Did you know that a significant percent of nursing homes have documented violations of elder abuse laws? With more than 2.1 million cases each year in the U.S., elder abuse is a much more common occurrence than you might expect. When your loved one is in a nursing home, it’s important that you keep a watchful eye on every aspect of their health, as elder abuse can involve any combination of:
– Physical abuse
– Psychological abuse
– Financial abuse or theft
– Neglect or abandonment
How can you tell if your elderly loved one is being abused in their nursing home? Here are signs to look out for:
Transitioning from home to a nursing home often causes at least some degree of initial depression. However, if the onset of depression happens or magnifies well after your loved one has settled into the nursing home, it might be due to substandard conditions or a lack of care.
When an elderly person injures themselves or is injured by neglect, they will usually either tell you, or at least have a clear explanation when you point out the injury. Any type of bruise, burn, scratch, pressure mark—or, of course, a more serious injury such as a broken bone—should have an explicable cause. If you notice any of the above, ask your loved one what happened. If they are unable to explain, make sure the facility documents the injury, and consider consulting an attorney.
Bedsores are 100 percent preventable when nursing home staff attends to a patient properly. If your loved one has bedsores or lesions from remaining sedentary in a position for too long, it is almost always a clear sign of neglect—and it’s one that should not be taken lightly. Bedsores are extremely painful and will likely become severely infected as they advance.
Hygiene is a key part of a caregiver’s job, whether it’s simply confirming or physically assisting with your loved one’s daily grooming. Sometimes, a dramatic change in health or a need for surgery might cause a slight drop in hygiene temporarily. But, there should never be an ongoing issue or sharp decline in hygiene at a nursing home.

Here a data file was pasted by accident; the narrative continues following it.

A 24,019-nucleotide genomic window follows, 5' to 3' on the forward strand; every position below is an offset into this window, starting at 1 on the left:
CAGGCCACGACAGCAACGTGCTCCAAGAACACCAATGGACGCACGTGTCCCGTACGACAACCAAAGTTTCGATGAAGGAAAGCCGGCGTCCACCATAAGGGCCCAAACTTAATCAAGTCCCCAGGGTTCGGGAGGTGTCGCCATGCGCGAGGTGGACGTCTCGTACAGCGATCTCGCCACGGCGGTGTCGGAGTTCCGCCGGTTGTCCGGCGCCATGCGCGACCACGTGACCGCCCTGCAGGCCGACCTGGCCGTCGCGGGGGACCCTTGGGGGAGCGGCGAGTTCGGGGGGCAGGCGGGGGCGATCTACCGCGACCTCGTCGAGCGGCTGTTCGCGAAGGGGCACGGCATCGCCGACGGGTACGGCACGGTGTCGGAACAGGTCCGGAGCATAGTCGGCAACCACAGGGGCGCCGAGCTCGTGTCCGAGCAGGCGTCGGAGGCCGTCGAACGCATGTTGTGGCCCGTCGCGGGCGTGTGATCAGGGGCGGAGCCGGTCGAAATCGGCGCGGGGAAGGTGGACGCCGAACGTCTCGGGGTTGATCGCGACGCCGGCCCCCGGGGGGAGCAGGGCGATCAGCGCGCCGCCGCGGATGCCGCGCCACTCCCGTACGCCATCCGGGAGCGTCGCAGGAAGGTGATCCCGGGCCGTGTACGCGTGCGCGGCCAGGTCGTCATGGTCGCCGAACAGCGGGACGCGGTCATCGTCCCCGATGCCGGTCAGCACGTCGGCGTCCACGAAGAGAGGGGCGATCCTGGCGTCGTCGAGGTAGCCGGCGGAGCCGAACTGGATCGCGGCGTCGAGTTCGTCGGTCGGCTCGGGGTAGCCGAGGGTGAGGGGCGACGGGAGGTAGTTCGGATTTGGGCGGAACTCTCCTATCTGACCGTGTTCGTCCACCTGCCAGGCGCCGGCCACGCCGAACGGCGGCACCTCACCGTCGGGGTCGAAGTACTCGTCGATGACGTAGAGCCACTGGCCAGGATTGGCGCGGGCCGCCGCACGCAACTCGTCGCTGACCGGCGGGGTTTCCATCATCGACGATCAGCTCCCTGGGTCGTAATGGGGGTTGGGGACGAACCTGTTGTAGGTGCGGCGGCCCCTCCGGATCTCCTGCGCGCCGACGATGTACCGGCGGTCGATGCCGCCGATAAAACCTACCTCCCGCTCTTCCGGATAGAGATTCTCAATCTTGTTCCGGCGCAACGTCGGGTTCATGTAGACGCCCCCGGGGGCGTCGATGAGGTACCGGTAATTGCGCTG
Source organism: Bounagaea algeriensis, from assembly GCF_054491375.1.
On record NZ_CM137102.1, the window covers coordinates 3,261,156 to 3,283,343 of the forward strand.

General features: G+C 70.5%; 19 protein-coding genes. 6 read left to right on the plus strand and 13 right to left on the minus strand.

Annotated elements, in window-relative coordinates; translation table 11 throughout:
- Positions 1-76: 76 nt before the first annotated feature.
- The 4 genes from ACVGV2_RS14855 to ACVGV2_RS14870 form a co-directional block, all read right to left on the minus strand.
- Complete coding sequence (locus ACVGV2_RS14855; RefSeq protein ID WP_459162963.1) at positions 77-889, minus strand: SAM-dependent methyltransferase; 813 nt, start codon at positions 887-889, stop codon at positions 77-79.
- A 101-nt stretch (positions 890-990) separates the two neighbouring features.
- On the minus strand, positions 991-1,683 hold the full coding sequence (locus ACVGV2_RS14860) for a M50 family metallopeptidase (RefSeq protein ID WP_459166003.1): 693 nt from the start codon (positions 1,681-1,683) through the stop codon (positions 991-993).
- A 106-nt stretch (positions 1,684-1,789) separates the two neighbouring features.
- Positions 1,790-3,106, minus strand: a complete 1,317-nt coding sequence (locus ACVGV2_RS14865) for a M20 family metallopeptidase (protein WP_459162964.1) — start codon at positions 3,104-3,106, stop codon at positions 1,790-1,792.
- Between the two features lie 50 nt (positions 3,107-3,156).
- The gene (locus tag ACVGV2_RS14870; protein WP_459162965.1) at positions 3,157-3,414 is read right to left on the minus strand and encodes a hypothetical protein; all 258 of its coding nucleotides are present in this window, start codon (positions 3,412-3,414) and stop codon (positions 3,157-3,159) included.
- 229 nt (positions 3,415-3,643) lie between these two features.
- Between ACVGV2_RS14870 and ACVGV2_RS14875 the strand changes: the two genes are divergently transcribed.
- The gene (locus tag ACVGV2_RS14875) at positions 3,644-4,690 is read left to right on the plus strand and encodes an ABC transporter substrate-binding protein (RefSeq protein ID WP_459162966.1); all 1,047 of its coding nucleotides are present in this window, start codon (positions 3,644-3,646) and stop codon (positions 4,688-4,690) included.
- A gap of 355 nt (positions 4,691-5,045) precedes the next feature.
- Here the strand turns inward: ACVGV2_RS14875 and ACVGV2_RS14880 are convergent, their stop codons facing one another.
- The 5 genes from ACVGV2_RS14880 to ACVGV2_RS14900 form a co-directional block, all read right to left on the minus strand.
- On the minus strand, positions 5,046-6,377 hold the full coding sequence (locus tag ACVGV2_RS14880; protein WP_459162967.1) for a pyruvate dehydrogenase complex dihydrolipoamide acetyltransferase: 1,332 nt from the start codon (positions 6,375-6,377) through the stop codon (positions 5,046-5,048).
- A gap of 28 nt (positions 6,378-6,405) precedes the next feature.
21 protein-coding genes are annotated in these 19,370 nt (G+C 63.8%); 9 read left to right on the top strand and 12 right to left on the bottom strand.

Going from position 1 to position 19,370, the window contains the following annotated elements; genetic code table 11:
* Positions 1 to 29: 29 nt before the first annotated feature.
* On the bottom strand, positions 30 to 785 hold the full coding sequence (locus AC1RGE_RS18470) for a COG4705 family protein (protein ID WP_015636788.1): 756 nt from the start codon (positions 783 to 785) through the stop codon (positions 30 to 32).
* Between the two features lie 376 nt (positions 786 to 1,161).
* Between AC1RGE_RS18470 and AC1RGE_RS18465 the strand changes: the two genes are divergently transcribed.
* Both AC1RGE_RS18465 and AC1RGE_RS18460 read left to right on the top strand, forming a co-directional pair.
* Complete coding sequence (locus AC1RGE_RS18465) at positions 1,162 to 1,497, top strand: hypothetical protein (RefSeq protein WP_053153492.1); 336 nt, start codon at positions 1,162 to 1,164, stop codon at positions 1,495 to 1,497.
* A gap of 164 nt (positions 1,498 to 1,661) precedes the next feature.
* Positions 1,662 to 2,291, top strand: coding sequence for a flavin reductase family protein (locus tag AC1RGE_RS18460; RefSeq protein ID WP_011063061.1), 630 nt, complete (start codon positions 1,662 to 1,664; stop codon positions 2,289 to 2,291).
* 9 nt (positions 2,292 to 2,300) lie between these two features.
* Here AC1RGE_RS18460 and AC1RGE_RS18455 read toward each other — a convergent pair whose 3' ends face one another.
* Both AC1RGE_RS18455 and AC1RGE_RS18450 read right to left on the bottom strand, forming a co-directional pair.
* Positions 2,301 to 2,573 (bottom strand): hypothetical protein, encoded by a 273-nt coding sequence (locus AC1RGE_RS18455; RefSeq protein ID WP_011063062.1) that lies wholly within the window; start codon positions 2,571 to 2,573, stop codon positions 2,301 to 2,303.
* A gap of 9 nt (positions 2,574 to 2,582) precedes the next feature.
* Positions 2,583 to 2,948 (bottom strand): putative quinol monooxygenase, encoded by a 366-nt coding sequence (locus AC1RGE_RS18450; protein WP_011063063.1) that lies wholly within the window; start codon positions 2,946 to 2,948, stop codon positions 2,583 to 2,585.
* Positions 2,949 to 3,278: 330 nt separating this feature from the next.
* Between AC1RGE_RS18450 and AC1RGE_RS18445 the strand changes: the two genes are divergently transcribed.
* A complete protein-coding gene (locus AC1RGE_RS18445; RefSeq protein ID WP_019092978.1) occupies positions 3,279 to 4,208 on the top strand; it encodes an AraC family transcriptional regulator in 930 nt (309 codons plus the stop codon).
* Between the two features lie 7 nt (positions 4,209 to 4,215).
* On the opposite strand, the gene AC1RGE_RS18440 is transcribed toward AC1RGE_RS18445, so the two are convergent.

Weight loss usually goes hand-in-hand with an overall deterioration of health. That said, if your loved one’s health is generally steady but they seem to be losing weight, the caregiver might not be feeding them appropriately. This includes cases where the patient has physical difficulty eating, and the caregiver does not adequately address the issue or fails to provide a solution.
If your loved one’s skin is cracked, peeling, or changes elasticity, this is often a sign of lack of proper hydration, which can lead to serious medical problems including kidney failure and the need for dialysis.
No one knows your loved one better than you do. If you notice any change in their personality or behavior—such as an increase in gift giving, a decrease in energy, or withdrawal from normal activities—do not assume they are just “getting old.” Elder abuse is an extremely broad spectrum that can affect your loved one in many ways, shapes, and forms.
If you suspect even the slightest possibility of elder abuse, call Belgum, Fry & Van Allen so you can be directed to the proper authorities. In California, elder abuse is punishable under Elder Abuse and Dependent Adult Civil Protection Act (EADACPA or Elder Abuse Act), which allows you to seek damages stemming from abuse of your loved one.
Nursing homes must be held accountable for abuse or neglect, not just for your family’s well being, but for future patients as well. Belgum, Fry & Van Allen represent clients in elder abuse and elder neglect cases, including those in which the elder is deceased. Click here to get a free evaluation today.